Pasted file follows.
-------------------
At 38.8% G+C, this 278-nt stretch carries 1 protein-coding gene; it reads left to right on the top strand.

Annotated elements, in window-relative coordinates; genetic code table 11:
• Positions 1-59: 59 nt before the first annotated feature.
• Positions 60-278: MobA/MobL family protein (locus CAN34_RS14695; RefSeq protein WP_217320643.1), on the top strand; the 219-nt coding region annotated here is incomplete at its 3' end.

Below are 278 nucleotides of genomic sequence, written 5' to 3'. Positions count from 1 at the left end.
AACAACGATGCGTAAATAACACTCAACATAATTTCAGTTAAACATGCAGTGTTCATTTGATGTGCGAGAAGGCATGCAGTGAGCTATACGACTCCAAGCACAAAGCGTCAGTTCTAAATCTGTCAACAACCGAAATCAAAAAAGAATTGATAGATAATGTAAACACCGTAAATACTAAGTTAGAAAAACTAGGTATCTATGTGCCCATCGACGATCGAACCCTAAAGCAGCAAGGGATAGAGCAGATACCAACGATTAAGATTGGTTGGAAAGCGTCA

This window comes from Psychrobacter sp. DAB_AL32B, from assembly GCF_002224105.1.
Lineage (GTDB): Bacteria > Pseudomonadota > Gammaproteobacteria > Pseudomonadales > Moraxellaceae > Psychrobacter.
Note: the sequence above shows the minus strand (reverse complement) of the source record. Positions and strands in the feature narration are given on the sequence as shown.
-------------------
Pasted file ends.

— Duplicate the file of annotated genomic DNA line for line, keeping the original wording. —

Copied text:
At 38.8% G+C, this 278-nt stretch carries 1 protein-coding gene; it reads left to right on the top strand.

Annotated elements, in window-relative coordinates; genetic code table 11:
• Positions 1-59: 59 nt before the first annotated feature.
• Positions 60-278: MobA/MobL family protein (locus CAN34_RS14695; RefSeq protein WP_217320643.1), on the top strand; the 219-nt coding region annotated here is incomplete at its 3' end.

Below are 278 nucleotides of genomic sequence, written 5' to 3'. Positions count from 1 at the left end.
AACAACGATGCGTAAATAACACTCAACATAATTTCAGTTAAACATGCAGTGTTCATTTGATGTGCGAGAAGGCATGCAGTGAGCTATACGACTCCAAGCACAAAGCGTCAGTTCTAAATCTGTCAACAACCGAAATCAAAAAAGAATTGATAGATAATGTAAACACCGTAAATACTAAGTTAGAAAAACTAGGTATCTATGTGCCCATCGACGATCGAACCCTAAAGCAGCAAGGGATAGAGCAGATACCAACGATTAAGATTGGTTGGAAAGCGTCA

This window comes from Psychrobacter sp. DAB_AL32B, from assembly GCF_002224105.1.
Lineage (GTDB): Bacteria > Pseudomonadota > Gammaproteobacteria > Pseudomonadales > Moraxellaceae > Psychrobacter.
Note: the sequence above shows the minus strand (reverse complement) of the source record. Positions and strands in the feature narration are given on the sequence as shown.